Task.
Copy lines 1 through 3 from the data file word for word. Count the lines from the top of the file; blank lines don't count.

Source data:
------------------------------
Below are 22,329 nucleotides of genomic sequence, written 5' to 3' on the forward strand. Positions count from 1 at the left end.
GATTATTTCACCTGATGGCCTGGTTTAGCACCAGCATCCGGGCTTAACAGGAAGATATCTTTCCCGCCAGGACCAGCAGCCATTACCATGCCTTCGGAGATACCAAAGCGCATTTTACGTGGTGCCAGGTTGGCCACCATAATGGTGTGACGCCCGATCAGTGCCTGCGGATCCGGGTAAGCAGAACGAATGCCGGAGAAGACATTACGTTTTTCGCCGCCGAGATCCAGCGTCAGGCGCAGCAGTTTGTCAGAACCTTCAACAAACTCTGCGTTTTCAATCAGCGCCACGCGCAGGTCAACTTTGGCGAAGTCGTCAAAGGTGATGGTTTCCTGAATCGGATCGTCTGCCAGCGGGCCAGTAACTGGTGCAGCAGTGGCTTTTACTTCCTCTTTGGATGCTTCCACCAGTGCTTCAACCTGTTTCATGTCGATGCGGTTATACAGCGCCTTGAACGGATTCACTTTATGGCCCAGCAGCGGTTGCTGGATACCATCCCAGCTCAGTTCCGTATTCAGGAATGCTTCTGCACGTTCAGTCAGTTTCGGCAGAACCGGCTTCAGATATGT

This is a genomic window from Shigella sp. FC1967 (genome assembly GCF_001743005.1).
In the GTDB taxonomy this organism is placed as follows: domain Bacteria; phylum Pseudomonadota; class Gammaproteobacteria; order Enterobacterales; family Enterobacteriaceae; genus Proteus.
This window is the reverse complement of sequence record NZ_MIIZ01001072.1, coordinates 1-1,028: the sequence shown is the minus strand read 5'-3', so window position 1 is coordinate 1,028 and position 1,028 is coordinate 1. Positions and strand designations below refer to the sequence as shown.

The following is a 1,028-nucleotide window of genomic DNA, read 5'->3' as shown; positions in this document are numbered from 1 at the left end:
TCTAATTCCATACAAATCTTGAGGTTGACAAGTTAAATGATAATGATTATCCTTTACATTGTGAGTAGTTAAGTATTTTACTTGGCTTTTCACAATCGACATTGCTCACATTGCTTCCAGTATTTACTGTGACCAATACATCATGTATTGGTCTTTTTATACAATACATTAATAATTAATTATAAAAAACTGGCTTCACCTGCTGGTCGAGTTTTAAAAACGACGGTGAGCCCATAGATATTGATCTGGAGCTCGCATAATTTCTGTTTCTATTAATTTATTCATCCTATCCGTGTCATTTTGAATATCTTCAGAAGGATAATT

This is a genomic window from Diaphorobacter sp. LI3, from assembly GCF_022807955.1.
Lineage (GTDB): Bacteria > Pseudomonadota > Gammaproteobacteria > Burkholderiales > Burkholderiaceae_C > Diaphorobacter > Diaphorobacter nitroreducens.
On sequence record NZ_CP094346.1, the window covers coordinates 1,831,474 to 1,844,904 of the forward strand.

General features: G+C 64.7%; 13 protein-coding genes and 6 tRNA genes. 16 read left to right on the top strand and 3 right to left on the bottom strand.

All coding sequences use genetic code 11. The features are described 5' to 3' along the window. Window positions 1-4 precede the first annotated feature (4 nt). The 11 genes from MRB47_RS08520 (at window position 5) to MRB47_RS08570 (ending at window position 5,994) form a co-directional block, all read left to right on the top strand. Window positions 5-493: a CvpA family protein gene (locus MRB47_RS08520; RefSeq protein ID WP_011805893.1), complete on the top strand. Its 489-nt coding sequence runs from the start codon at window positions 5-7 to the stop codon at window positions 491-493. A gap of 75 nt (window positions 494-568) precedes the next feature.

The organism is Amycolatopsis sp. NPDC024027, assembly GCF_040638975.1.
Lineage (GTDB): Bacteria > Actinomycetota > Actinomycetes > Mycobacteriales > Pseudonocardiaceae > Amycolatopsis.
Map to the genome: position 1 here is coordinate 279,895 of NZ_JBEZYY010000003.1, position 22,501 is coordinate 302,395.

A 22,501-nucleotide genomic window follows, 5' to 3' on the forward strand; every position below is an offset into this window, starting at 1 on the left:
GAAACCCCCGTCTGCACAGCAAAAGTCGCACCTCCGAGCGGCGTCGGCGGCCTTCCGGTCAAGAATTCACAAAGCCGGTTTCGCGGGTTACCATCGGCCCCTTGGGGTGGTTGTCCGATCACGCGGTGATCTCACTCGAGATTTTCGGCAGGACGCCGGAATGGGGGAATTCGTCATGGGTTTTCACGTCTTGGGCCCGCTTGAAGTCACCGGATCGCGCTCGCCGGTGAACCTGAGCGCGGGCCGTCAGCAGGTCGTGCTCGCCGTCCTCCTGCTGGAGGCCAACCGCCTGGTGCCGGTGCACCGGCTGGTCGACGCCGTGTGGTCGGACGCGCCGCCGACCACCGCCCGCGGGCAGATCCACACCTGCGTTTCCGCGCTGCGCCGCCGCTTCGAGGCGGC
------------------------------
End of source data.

Below are 22,329 nucleotides of genomic sequence, written 5' to 3' on the forward strand. Positions count from 1 at the left end.
GATTATTTCACCTGATGGCCTGGTTTAGCACCAGCATCCGGGCTTAACAGGAAGATATCTTTCCCGCCAGGACCAGCAGCCATTACCATGCCTTCGGAGATACCAAAGCGCATTTTACGTGGTGCCAGGTTGGCCACCATAATGGTGTGACGCCCGATCAGTGCCTGCGGATCCGGGTAAGCAGAACGAATGCCGGAGAAGACATTACGTTTTTCGCCGCCGAGATCCAGCGTCAGGCGCAGCAGTTTGTCAGAACCTTCAACAAACTCTGCGTTTTCAATCAGCGCCACGCGCAGGTCAACTTTGGCGAAGTCGTCAAAGGTGATGGTTTCCTGAATCGGATCGTCTGCCAGCGGGCCAGTAACTGGTGCAGCAGTGGCTTTTACTTCCTCTTTGGATGCTTCCACCAGTGCTTCAACCTGTTTCATGTCGATGCGGTTATACAGCGCCTTGAACGGATTCACTTTATGGCCCAGCAGCGGTTGCTGGATACCATCCCAGCTCAGTTCCGTATTCAGGAATGCTTCTGCACGTTCAGTCAGTTTCGGCAGAACCGGCTTCAGATATGT

This is a genomic window from Shigella sp. FC1967 (genome assembly GCF_001743005.1).